PD-L2 is associated with progression-free survival (PFS) among patients with head and neck squamous cell carcinoma (HNSCC) treated with pembrolizumab and could be another immune checkpoint target, according to a study published in Clinical Cancer Research.1

The study evaluated the expression of PD-L2 of archival samples from 7 different tumor types by immunohistochemistry using a novel anti-PD-L2 antibody. A pathologist scored the resulting staining. The cellular distribution of PD-L2 was assessed by in situ hybridization.

PD-L2 was expressed by all 7 tumor types by stromal, tumor, and endothelial cells. PD-L1 staining was associated with PD-L2 staining (P = .0012 to < .0001), but PD-L2 was also expressed by tumors without PD-L1 expression.

The study also evaluated 172 tumor samples from the KEYNOTE-12 trial (ClinicalTrials.gov Identifier: NCT01848834) of patients with HNSCC positive or unselected for PD-L1 expression for PD-L2 expression levels. Positive expression was defined as at least 1% of cells stained.

Clinical response to pembrolizumab was significantly associated with PD-L1 and PD-L2 expression. Patients negative for PD-L1 expression demonstrated a 5% (95% CI, 0.1-24.9%) response rate compared with 23% (95% CI, 16-31.4%) and 26.6% (95% CI, 18-36.7%) for patients who expressed PD-L1 or PD-L2, respectively.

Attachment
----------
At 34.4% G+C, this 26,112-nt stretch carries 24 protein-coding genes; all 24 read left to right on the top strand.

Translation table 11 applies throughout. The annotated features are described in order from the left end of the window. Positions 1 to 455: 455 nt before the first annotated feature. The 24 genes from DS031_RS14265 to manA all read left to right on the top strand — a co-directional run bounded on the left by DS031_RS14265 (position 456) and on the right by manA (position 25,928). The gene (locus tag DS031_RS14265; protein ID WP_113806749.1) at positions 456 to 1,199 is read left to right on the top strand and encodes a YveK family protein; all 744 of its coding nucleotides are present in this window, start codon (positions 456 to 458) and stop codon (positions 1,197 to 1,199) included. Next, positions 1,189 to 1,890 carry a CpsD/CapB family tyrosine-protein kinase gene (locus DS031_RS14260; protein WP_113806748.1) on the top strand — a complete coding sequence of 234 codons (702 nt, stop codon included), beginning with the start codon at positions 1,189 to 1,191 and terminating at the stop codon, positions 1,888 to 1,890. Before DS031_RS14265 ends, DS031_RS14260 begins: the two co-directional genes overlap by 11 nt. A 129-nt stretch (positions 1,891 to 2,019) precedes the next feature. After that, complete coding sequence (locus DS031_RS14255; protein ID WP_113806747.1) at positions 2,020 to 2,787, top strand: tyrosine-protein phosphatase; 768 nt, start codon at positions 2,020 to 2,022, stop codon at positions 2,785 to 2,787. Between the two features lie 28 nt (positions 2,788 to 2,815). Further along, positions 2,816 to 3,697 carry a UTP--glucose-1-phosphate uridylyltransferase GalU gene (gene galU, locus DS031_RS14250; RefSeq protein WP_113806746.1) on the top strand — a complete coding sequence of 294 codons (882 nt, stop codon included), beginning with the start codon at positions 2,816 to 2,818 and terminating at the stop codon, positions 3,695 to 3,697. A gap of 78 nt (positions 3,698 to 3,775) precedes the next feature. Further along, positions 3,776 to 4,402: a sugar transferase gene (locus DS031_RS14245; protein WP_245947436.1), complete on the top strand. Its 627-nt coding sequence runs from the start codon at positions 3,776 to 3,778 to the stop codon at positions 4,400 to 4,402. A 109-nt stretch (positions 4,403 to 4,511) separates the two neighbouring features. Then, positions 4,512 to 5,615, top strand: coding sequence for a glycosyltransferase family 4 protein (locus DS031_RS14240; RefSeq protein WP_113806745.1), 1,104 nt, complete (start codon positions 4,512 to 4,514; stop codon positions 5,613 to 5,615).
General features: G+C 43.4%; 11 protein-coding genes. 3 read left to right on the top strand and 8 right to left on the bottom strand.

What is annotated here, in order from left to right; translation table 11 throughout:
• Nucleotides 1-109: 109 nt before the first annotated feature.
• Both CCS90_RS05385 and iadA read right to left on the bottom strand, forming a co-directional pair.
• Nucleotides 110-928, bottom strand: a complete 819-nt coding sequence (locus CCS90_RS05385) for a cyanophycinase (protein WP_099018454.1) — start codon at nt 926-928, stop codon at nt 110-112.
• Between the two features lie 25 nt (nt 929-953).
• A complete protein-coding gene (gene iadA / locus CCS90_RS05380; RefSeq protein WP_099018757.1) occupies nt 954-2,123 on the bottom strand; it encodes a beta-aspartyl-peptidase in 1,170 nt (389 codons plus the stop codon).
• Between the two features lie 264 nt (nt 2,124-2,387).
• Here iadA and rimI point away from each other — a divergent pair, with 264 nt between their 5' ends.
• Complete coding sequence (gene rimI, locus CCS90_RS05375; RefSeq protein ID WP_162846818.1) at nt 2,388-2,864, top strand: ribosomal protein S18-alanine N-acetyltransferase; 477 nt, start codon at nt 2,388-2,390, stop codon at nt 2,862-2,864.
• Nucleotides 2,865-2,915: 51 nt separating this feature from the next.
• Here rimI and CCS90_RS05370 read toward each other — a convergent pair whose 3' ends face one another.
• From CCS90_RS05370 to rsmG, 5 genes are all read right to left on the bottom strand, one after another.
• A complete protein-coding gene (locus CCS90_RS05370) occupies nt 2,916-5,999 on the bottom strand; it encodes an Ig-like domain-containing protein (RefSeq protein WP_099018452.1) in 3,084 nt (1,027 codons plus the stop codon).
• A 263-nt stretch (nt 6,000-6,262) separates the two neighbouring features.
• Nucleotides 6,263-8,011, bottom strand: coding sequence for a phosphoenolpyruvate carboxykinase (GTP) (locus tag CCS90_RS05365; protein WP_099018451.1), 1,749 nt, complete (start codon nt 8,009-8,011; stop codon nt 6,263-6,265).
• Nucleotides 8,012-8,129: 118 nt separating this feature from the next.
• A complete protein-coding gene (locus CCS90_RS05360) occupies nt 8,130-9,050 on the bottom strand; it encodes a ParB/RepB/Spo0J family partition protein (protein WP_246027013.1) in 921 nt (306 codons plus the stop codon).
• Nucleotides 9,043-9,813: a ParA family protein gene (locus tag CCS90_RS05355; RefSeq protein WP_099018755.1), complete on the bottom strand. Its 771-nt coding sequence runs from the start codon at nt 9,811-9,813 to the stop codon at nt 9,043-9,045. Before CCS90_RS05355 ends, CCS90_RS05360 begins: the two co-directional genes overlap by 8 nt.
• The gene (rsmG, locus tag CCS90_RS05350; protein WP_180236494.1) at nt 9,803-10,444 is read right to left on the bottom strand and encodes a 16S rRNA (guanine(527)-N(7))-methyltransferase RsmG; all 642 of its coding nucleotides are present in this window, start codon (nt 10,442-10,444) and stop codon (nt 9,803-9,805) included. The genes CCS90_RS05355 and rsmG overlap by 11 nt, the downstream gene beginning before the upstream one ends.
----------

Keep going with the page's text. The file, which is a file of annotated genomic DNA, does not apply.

Expression of both PD-L1 and PD-L2 increased the response to 27.5% (95% CI, 18.6-37.8) compared with either ligand expressed alone, at 11.4% (95% CI, 3.2-26.7) for PD-L1-positive/PD-L2-negative and 0% (95% CI, 0-70.8%) for PD-L1-negative/PD-L2-negative.

PD-L2 expression was also significantly associated with PFS (P = .005), even after adjustment for PD-L1 expression (P = .013). The median PFS among patients with PD-L2 expression was 65 days compared with 59 days among those without PD-L2 expression.

Overall survival (OS) was also associated with PD-L2 expression (P = .030), but not after adjustment for PD-L1 expression (P = .112).

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The median OS was 303 days among PD-L2-positive patients compared with 199 among those who were PD-L2-negative.

According to the authors, these data suggest that “PD-L2 expression may provide information beyond that of PD-L1 in predicting clinical response to anti-PD-1 targeted agents…and may help in identifying those patients who may derive benefit from these therapies.”

Reference

  1. Yearley JH, Gibson C, Yu N, et al. PD-L2 expression in human tumors: relevance to anti-PD-1 therapy in cancer. Clin Cancer Res. 2017 Jun 16. doi: 10.1158/1078-0432.CCR-16-1761 [Epub ahead of print]